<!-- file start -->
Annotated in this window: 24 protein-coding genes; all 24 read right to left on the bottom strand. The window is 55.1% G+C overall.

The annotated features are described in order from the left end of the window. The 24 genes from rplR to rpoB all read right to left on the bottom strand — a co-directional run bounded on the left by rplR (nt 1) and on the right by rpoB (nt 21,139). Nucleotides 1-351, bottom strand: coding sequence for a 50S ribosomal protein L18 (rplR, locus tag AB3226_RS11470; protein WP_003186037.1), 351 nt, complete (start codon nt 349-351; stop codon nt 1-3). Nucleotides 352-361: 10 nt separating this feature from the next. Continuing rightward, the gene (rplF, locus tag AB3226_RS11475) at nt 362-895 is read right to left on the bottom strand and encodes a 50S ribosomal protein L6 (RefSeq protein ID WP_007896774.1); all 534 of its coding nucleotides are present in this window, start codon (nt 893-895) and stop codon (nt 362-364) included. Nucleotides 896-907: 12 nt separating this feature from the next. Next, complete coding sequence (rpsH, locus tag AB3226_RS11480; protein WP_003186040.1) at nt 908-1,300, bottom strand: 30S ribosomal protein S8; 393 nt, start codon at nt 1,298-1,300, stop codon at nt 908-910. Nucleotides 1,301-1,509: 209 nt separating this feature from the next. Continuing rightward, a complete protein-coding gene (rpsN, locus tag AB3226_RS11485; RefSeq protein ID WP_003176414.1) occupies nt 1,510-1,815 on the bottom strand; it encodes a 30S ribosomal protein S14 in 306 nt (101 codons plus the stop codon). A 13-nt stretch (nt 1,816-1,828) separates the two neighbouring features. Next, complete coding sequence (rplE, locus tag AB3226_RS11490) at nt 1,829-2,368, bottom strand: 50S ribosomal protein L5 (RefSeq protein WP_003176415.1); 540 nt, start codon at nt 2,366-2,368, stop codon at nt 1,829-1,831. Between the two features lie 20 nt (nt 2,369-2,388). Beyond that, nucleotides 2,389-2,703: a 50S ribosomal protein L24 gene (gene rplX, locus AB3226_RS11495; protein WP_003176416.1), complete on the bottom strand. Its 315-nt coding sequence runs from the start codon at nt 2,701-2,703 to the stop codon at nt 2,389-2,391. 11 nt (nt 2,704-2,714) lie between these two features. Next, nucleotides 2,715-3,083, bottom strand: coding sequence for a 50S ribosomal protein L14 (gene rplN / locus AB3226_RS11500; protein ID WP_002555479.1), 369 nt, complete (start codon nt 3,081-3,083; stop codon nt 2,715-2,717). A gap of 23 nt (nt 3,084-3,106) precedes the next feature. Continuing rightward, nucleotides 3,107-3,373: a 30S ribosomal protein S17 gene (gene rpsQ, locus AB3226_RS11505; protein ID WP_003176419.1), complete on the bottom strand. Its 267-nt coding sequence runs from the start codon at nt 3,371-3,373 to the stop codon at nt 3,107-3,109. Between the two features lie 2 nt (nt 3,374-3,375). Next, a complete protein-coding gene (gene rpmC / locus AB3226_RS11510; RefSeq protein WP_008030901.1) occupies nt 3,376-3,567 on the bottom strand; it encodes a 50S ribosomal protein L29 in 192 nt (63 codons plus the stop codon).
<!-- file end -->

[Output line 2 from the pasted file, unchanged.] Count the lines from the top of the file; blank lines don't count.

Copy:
The annotated features are described in order from the left end of the window. The 24 genes from rplR to rpoB all read right to left on the bottom strand — a co-directional run bounded on the left by rplR (nt 1) and on the right by rpoB (nt 21,139). Nucleotides 1-351, bottom strand: coding sequence for a 50S ribosomal protein L18 (rplR, locus tag AB3226_RS11470; protein WP_003186037.1), 351 nt, complete (start codon nt 349-351; stop codon nt 1-3). Nucleotides 352-361: 10 nt separating this feature from the next. Continuing rightward, the gene (rplF, locus tag AB3226_RS11475) at nt 362-895 is read right to left on the bottom strand and encodes a 50S ribosomal protein L6 (RefSeq protein ID WP_007896774.1); all 534 of its coding nucleotides are present in this window, start codon (nt 893-895) and stop codon (nt 362-364) included. Nucleotides 896-907: 12 nt separating this feature from the next. Next, complete coding sequence (rpsH, locus tag AB3226_RS11480; protein WP_003186040.1) at nt 908-1,300, bottom strand: 30S ribosomal protein S8; 393 nt, start codon at nt 1,298-1,300, stop codon at nt 908-910. Nucleotides 1,301-1,509: 209 nt separating this feature from the next. Continuing rightward, a complete protein-coding gene (rpsN, locus tag AB3226_RS11485; RefSeq protein ID WP_003176414.1) occupies nt 1,510-1,815 on the bottom strand; it encodes a 30S ribosomal protein S14 in 306 nt (101 codons plus the stop codon). A 13-nt stretch (nt 1,816-1,828) separates the two neighbouring features. Next, complete coding sequence (rplE, locus tag AB3226_RS11490) at nt 1,829-2,368, bottom strand: 50S ribosomal protein L5 (RefSeq protein WP_003176415.1); 540 nt, start codon at nt 2,366-2,368, stop codon at nt 1,829-1,831. Between the two features lie 20 nt (nt 2,369-2,388). Beyond that, nucleotides 2,389-2,703: a 50S ribosomal protein L24 gene (gene rplX, locus AB3226_RS11495; protein WP_003176416.1), complete on the bottom strand. Its 315-nt coding sequence runs from the start codon at nt 2,701-2,703 to the stop codon at nt 2,389-2,391. 11 nt (nt 2,704-2,714) lie between these two features. Next, nucleotides 2,715-3,083, bottom strand: coding sequence for a 50S ribosomal protein L14 (gene rplN / locus AB3226_RS11500; protein ID WP_002555479.1), 369 nt, complete (start codon nt 3,081-3,083; stop codon nt 2,715-2,717). A gap of 23 nt (nt 3,084-3,106) precedes the next feature. Continuing rightward, nucleotides 3,107-3,373: a 30S ribosomal protein S17 gene (gene rpsQ, locus AB3226_RS11505; protein ID WP_003176419.1), complete on the bottom strand. Its 267-nt coding sequence runs from the start codon at nt 3,371-3,373 to the stop codon at nt 3,107-3,109. Between the two features lie 2 nt (nt 3,374-3,375). Next, a complete protein-coding gene (gene rpmC / locus AB3226_RS11510; RefSeq protein WP_008030901.1) occupies nt 3,376-3,567 on the bottom strand; it encodes a 50S ribosomal protein L29 in 192 nt (63 codons plus the stop codon).